The proposed study investigates the role of sentence level fundamental frequency (F0) variation in speech intelligibility for persons with dysarthria associated with idiopathic Parkinson's disease (PD). It is of interest to know how prosody contributes to speech intelligibility deficits in developing an acoustic-phonetic model of speech intelligibility in dysarthria. The effects of segmental and suprasegmental variables on speech intelligibility have been addressed independently; however, few studies have been directed toward studying the interaction of segmental and suprasegmental variables and their effects on speech perception. Prosodic impairment, such as difficulty producing F0 variability across an utterance, may reduce the salience of acoustic cues to segment identity and have a detrimental effect on speech intelligibility. The primary aim of the proposed study is to look at changes in segment perception as a result of modification of the F0 contour. The study uses a speech resynthesis program that allows the investigator to modify F0 contours at the sentence level without affecting the timing and formant characteristics of the utterance. It is hypothesized that flattening of the F0 contour will increase segmental error rates, particularly for vowels. Enhancing the F0 contour to include the peaks and valleys typical in normal speakers will decrease segment error rates.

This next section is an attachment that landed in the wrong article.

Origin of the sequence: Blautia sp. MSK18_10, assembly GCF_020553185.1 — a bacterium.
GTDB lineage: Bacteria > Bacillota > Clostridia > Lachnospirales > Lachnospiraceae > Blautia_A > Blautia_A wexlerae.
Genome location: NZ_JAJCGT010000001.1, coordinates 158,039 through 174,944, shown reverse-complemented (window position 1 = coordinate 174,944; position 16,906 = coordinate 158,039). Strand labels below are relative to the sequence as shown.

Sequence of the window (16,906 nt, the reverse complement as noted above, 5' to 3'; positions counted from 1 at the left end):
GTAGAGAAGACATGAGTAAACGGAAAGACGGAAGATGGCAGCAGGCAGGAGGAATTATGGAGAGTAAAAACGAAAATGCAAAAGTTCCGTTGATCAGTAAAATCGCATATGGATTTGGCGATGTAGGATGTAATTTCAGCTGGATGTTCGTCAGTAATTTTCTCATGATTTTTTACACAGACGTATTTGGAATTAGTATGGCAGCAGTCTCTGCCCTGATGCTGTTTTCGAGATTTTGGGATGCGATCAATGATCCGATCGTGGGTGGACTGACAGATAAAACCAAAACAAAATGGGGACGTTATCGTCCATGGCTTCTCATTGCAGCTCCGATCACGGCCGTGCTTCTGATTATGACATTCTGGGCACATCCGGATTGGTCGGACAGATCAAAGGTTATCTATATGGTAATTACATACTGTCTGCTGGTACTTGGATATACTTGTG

|Bunton, Kate; Kent, Raymond D; Duffy, Joseph R et al. (2007) Listener agreement for auditory-perceptual ratings of dysarthria. J Speech Lang Hear Res 50:1481-95|
|Keintz, Connie K; Bunton, Kate; Hoit, Jeannette D (2007) Influence of visual information on the intelligibility of dysarthric speech. Am J Speech Lang Pathol 16:222-34|
|Bunton, Kate (2006) Fundamental frequency as a perceptual cue for vowel identification in speakers with Parkinson's disease. Folia Phoniatr Logop 58:323-39|